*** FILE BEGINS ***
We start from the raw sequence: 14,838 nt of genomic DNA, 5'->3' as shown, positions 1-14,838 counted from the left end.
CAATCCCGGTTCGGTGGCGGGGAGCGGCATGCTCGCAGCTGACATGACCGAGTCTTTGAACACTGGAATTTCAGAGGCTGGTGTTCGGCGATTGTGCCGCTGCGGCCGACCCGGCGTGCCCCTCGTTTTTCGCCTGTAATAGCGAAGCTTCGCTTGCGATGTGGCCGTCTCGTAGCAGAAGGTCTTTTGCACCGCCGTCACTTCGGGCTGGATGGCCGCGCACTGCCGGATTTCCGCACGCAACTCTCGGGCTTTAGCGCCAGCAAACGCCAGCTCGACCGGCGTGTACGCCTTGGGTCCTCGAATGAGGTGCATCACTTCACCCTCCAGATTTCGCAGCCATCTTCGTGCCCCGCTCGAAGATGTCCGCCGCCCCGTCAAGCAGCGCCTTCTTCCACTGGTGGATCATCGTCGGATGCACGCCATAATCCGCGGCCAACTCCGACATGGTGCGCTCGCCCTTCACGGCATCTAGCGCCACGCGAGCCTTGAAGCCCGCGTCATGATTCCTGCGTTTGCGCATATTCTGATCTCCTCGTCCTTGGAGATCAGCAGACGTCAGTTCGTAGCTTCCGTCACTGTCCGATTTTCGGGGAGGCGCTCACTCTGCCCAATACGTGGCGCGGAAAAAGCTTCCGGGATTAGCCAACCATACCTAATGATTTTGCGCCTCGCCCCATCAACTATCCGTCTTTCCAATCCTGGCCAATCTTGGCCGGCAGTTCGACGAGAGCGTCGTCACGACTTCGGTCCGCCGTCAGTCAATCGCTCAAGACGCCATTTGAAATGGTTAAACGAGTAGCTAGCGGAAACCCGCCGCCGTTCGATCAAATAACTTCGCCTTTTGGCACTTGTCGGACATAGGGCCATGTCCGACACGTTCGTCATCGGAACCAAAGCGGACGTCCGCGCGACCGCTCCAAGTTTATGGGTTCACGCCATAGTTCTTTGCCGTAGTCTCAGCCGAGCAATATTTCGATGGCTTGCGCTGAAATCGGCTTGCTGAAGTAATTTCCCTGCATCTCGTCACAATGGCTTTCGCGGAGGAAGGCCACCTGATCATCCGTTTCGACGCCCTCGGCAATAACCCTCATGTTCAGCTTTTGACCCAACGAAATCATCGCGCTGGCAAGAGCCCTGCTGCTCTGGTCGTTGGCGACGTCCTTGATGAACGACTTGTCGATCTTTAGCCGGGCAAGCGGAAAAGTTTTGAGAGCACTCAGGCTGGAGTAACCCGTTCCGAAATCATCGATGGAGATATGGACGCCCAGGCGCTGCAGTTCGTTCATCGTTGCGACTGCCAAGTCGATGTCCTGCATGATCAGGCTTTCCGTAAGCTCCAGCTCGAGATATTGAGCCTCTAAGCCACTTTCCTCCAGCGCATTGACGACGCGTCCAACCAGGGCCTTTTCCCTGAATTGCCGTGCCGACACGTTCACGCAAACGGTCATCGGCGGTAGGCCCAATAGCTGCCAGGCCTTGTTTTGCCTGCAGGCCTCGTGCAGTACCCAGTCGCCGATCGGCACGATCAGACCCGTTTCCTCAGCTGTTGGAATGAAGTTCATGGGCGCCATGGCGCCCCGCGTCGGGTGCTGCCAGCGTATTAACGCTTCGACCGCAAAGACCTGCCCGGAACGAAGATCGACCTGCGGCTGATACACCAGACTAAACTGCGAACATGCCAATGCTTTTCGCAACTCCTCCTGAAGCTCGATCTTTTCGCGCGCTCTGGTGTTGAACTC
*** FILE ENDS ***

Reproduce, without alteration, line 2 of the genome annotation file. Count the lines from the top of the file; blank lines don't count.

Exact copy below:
CAATCCCGGTTCGGTGGCGGGGAGCGGCATGCTCGCAGCTGACATGACCGAGTCTTTGAACACTGGAATTTCAGAGGCTGGTGTTCGGCGATTGTGCCGCTGCGGCCGACCCGGCGTGCCCCTCGTTTTTCGCCTGTAATAGCGAAGCTTCGCTTGCGATGTGGCCGTCTCGTAGCAGAAGGTCTTTTGCACCGCCGTCACTTCGGGCTGGATGGCCGCGCACTGCCGGATTTCCGCACGCAACTCTCGGGCTTTAGCGCCAGCAAACGCCAGCTCGACCGGCGTGTACGCCTTGGGTCCTCGAATGAGGTGCATCACTTCACCCTCCAGATTTCGCAGCCATCTTCGTGCCCCGCTCGAAGATGTCCGCCGCCCCGTCAAGCAGCGCCTTCTTCCACTGGTGGATCATCGTCGGATGCACGCCATAATCCGCGGCCAACTCCGACATGGTGCGCTCGCCCTTCACGGCATCTAGCGCCACGCGAGCCTTGAAGCCCGCGTCATGATTCCTGCGTTTGCGCATATTCTGATCTCCTCGTCCTTGGAGATCAGCAGACGTCAGTTCGTAGCTTCCGTCACTGTCCGATTTTCGGGGAGGCGCTCACTCTGCCCAATACGTGGCGCGGAAAAAGCTTCCGGGATTAGCCAACCATACCTAATGATTTTGCGCCTCGCCCCATCAACTATCCGTCTTTCCAATCCTGGCCAATCTTGGCCGGCAGTTCGACGAGAGCGTCGTCACGACTTCGGTCCGCCGTCAGTCAATCGCTCAAGACGCCATTTGAAATGGTTAAACGAGTAGCTAGCGGAAACCCGCCGCCGTTCGATCAAATAACTTCGCCTTTTGGCACTTGTCGGACATAGGGCCATGTCCGACACGTTCGTCATCGGAACCAAAGCGGACGTCCGCGCGACCGCTCCAAGTTTATGGGTTCACGCCATAGTTCTTTGCCGTAGTCTCAGCCGAGCAATATTTCGATGGCTTGCGCTGAAATCGGCTTGCTGAAGTAATTTCCCTGCATCTCGTCACAATGGCTTTCGCGGAGGAAGGCCACCTGATCATCCGTTTCGACGCCCTCGGCAATAACCCTCATGTTCAGCTTTTGACCCAACGAAATCATCGCGCTGGCAAGAGCCCTGCTGCTCTGGTCGTTGGCGACGTCCTTGATGAACGACTTGTCGATCTTTAGCCGGGCAAGCGGAAAAGTTTTGAGAGCACTCAGGCTGGAGTAACCCGTTCCGAAATCATCGATGGAGATATGGACGCCCAGGCGCTGCAGTTCGTTCATCGTTGCGACTGCCAAGTCGATGTCCTGCATGATCAGGCTTTCCGTAAGCTCCAGCTCGAGATATTGAGCCTCTAAGCCACTTTCCTCCAGCGCATTGACGACGCGTCCAACCAGGGCCTTTTCCCTGAATTGCCGTGCCGACACGTTCACGCAAACGGTCATCGGCGGTAGGCCCAATAGCTGCCAGGCCTTGTTTTGCCTGCAGGCCTCGTGCAGTACCCAGTCGCCGATCGGCACGATCAGACCCGTTTCCTCAGCTGTTGGAATGAAGTTCATGGGCGCCATGGCGCCCCGCGTCGGGTGCTGCCAGCGTATTAACGCTTCGACCGCAAAGACCTGCCCGGAACGAAGATCGACCTGCGGCTGATACACCAGACTAAACTGCGAACATGCCAATGCTTTTCGCAACTCCTCCTGAAGCTCGATCTTTTCGCGCGCTCTGGTGTTGAACTC